In attaining the ending of perception and sense-experience,
perception and sense-experience are put away.

The beggar who would destroy the corruptions,
has put away lust,
has put away anger,
has put away confusion.

 

§

 

Furthermore, bhikkhu, I have declared a sequential reduction of own-making:

In attaining the first knowing
speech is reduced.

In attaining the second knowing
thinking and wandering thoughts are reduced.

In attaining the third knowing
affection is reduced.

In attaining the fourth knowing,
in-and-out breathing is reduced.

In attaining The Realm of Space,
perception of form is reduced.

In attaining The Realm of Consciousness,
perception of The Realm of Endless Space is reduced.

In attaining The Realm of Nothing to be Had Here,
perception of The Realm of Consciousness is reduced.

In attaining The Neither-Perception-nor-Non-Perception Realm,
perception of The Relm of Nothing to be Had Here is reduced.

In attaining the ending of perception and sense-experience,
perception and sense-experience are reduced.

The beggar who would destroy the corruptions,
has reduced lust,
has reduced anger,
has reduced confusion.

 

§

 

These six have been pacified:

[1] In attaining the first knowing
speech has been pacified.

[2] In attaining the second knowing
thinking and wandering thoughts have been pacified.

[3] In attaining the third knowing
affection has been pacified.

[4] In attaining the fourth knowing,
in-and-out breathing has been pacified.

[5] In attaining the ending of perception and sense-experience,
perception and sense-experience has been pacified.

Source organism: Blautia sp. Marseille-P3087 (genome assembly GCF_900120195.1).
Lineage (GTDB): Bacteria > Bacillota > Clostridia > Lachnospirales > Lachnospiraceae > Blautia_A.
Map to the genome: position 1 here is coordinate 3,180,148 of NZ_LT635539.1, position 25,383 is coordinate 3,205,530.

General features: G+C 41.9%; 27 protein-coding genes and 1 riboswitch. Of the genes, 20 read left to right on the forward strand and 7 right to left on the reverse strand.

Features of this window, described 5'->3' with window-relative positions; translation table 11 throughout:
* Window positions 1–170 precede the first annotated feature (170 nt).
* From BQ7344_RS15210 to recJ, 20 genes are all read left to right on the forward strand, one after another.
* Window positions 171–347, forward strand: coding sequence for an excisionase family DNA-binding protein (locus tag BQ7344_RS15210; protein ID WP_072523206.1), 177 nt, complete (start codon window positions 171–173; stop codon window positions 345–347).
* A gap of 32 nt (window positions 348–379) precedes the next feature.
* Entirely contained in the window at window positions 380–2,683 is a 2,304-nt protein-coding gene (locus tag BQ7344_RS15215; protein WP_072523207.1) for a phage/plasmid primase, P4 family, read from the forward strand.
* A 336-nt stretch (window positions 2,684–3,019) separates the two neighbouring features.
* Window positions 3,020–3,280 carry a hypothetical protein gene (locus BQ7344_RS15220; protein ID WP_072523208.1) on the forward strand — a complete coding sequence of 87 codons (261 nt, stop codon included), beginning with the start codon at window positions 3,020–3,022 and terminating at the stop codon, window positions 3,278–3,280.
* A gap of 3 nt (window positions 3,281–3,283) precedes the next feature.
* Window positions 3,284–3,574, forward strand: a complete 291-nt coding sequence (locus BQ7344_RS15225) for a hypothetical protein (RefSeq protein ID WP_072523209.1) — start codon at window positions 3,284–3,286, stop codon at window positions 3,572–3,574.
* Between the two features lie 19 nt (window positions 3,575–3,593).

[6] The beggar who would destroy the corruptions,
has pacified lust,
has pacified anger,
has pacified confusion.

 


[1] This is not easy to construct in English. He sees a disparity in the two statements and seeks a reconcilliation. In English we would say: "You said A. Then you said B. How do you reconcile the two? We would either not repeat the second statement after asking the question or we would repeat both statements. But this is a construction that is occasionally found in the Pali ... and it sets going a sort of beat that reverberates through the rest of the sutta. It looks to be an artifact from the spoken presentation.

[2] Saŋkhāra: San = own, with; khāra = to do or make; so own-make; with-make; con-join; con-jure, con-struct, confect; fabricate. Identification with the intent to create sense-experience for the self by way of acts of thought, word and deed and the resulting identified-with experience. The making of the personal world. Think of the simple statement: "I am going home now." Every word implies ownership or identity. That is 'own'-making. Making things one's own. This is the point where identification with the world begins. Coming out of one experience you inject your "self"-identity into another.

[3] Anupubba: following-before, after/before, stepwise, one thing at a time.

[4] Jhāna: Kenning, Knowing, Seeing, Gnosis, Burning, trance, Absorption, Chan, Zen.